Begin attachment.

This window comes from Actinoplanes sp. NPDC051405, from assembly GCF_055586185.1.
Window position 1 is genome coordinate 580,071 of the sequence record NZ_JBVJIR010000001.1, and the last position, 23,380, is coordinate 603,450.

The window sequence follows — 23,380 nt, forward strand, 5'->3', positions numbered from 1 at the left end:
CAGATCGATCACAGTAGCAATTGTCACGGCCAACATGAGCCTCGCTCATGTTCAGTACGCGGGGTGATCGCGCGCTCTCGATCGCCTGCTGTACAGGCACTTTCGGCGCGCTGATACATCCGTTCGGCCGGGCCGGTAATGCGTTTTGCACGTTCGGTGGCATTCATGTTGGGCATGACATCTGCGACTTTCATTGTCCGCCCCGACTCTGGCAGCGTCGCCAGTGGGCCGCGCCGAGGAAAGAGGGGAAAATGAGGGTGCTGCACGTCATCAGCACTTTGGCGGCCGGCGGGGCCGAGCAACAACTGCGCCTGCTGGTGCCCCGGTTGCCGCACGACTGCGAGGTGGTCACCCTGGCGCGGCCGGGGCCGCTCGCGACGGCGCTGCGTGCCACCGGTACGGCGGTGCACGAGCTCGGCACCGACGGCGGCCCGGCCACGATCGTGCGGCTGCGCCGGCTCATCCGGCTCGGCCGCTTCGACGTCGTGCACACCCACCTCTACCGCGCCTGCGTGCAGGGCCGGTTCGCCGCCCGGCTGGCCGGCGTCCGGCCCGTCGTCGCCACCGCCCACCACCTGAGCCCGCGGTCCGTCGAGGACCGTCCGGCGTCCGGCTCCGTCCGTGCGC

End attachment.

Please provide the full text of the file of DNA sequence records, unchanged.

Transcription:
This window comes from Actinoplanes sp. NPDC051405, from assembly GCF_055586185.1.
Window position 1 is genome coordinate 580,071 of the sequence record NZ_JBVJIR010000001.1, and the last position, 23,380, is coordinate 603,450.

The window sequence follows — 23,380 nt, forward strand, 5'->3', positions numbered from 1 at the left end:
CAGATCGATCACAGTAGCAATTGTCACGGCCAACATGAGCCTCGCTCATGTTCAGTACGCGGGGTGATCGCGCGCTCTCGATCGCCTGCTGTACAGGCACTTTCGGCGCGCTGATACATCCGTTCGGCCGGGCCGGTAATGCGTTTTGCACGTTCGGTGGCATTCATGTTGGGCATGACATCTGCGACTTTCATTGTCCGCCCCGACTCTGGCAGCGTCGCCAGTGGGCCGCGCCGAGGAAAGAGGGGAAAATGAGGGTGCTGCACGTCATCAGCACTTTGGCGGCCGGCGGGGCCGAGCAACAACTGCGCCTGCTGGTGCCCCGGTTGCCGCACGACTGCGAGGTGGTCACCCTGGCGCGGCCGGGGCCGCTCGCGACGGCGCTGCGTGCCACCGGTACGGCGGTGCACGAGCTCGGCACCGACGGCGGCCCGGCCACGATCGTGCGGCTGCGCCGGCTCATCCGGCTCGGCCGCTTCGACGTCGTGCACACCCACCTCTACCGCGCCTGCGTGCAGGGCCGGTTCGCCGCCCGGCTGGCCGGCGTCCGGCCCGTCGTCGCCACCGCCCACCACCTGAGCCCGCGGTCCGTCGAGGACCGTCCGGCGTCCGGCTCCGTCCGTGCGC